Our recent publications
New scientific article
3 mai 2019
Did you know that over fifty percent of people diagnosed with a severe mental illness, such as schizophrenia or bipolar disorder, will meet criteria for a substance use disorder in their lifetime?
This dual disorder often starts during youth and leads to significant societal costs, including lower employability rates, more hospitalizations, and higher risk of homelessness and of suicide attempts when compared to those with a serious mental illness without substance misuse. 💸
Moreover, many individuals presenting with comorbid disorders also present with other psychological difficulties as well, such as personality disorders or anxiety and depression, also known as complex comorbid disorders.
Transdiagnostic treatments that focus on core difficulties found in people with dual disorders, or complex dual disorders, such as emotional regulation, are in dire need.
Emotional regulation skills can help reduce distress related to psychotic symptoms and maintain abstinence in substance use disorders.
New technologies in the field of communications have developed considerably over the past decade and have the potential to improve access to such treatments, a major problem in many health care settings.📱
As such, this paper aims at:
1) Presenting core difficulties present in many individuals with dual disorders. ✅
2) Reviewing the scientific literature pertaining to the use of mobile applications in mental health and addictions. ✅
3) Presenting the development and potential of a new application for emotional regulation for people with dual disorders.✅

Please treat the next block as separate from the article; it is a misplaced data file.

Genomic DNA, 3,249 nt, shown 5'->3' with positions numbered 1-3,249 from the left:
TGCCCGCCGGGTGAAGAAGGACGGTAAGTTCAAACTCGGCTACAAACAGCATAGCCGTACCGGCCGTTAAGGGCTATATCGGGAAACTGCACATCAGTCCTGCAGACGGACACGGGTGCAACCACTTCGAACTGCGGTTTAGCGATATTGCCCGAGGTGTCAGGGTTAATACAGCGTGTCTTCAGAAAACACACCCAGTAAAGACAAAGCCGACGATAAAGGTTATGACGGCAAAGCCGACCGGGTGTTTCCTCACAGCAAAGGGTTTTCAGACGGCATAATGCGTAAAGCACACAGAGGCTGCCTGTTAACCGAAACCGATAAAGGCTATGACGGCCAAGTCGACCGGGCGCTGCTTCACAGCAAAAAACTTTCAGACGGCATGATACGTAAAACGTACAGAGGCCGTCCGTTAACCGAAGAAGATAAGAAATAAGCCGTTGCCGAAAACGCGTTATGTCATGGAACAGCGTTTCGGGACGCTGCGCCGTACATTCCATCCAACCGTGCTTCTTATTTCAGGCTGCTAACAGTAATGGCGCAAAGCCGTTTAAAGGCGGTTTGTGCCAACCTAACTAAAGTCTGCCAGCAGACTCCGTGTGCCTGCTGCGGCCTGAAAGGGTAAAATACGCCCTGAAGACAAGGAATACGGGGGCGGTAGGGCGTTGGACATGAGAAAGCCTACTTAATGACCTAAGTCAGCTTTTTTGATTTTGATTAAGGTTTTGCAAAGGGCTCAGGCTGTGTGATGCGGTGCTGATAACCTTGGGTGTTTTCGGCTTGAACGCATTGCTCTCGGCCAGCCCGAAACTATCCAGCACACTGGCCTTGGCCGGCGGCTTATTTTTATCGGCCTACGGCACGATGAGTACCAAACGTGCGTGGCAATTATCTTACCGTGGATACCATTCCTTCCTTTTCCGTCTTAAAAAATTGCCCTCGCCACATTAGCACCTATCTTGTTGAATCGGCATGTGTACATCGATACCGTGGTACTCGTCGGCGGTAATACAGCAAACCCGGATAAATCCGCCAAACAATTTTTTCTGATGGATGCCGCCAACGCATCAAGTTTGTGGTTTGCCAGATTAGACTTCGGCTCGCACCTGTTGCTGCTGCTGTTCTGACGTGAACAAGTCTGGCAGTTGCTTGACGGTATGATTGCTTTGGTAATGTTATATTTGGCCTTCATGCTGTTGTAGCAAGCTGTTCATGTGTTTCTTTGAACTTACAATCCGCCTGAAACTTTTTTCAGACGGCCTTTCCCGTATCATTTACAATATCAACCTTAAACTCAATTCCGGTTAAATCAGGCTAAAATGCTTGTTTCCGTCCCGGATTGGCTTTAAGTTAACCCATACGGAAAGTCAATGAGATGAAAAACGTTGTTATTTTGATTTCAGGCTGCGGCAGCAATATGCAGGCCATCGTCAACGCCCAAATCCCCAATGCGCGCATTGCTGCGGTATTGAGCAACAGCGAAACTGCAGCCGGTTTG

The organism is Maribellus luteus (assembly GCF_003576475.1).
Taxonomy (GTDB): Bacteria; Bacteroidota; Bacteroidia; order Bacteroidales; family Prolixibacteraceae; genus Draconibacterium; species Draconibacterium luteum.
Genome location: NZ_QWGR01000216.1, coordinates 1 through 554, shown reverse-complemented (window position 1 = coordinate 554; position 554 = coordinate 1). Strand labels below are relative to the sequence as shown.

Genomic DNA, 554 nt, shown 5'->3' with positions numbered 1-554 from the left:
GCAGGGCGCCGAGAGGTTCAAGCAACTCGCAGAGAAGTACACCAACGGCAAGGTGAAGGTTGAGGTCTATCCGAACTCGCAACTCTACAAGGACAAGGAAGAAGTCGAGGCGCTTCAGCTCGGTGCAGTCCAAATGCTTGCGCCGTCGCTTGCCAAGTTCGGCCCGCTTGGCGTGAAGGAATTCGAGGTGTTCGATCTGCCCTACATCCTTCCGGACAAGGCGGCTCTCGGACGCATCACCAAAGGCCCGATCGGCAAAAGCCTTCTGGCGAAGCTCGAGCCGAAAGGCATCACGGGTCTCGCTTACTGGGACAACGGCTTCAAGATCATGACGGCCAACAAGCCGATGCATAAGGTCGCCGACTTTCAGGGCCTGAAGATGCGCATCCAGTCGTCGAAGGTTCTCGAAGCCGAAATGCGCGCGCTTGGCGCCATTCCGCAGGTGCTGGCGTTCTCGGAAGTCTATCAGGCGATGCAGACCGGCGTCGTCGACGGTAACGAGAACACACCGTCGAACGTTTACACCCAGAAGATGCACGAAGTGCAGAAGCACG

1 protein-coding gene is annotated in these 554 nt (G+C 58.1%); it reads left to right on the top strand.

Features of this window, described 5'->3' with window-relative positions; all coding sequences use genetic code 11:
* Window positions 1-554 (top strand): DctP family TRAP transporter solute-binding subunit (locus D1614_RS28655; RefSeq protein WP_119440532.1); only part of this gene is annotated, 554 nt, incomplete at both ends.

For more information on the subject, check out our new scientific article published in the prestigious scientific journal Frontiers in Psychiatry. 📚
Congratulations to the two authors of our team: Antoine Pennou and Tania Lecomte 👏🏻
Pennou, A., Lecomte, T., Potvin, S., & Khazaal, Y. (2019). Mobile intervention for individuals with psychosis and comorbid substance use disorder: a literature review. Frontiers in Psychiatry, 10, 302. doi: 10.3389/fpsyt.2019.00302
New scientific article
27 avril 2019
Go read our new scientific article about childhood maltreatment, social cognition and romantic breakup adjustment in youth:
Francoeur, A., Lecomte, T., Daigneault, I., Brassard, A., Lecours, V., & Hache-Labelle, C. (2019). Social Cognition as Mediator of Romantic Breakup Adjustment in Young Adults Who Experienced Childhood Maltreatment. Journal of Aggression, Maltreatment & Trauma, 1-18.doi:10.1080/10926771.2019.1603177
PSYCHOMETRIC PROPERTIES OF THE FRENCH VERSION OF THE SOCIAL ANXIETY QUESTIONNAIRE (SAQ) FOR ADULTS
Bravo, A., Lecomte, T., Corbière, M. (2019). Psychometric properties of the French version of the Social Anxiety Questionnaire for Adults. International Journal of Psychology & Psychological Therapy, 19(1), 101-11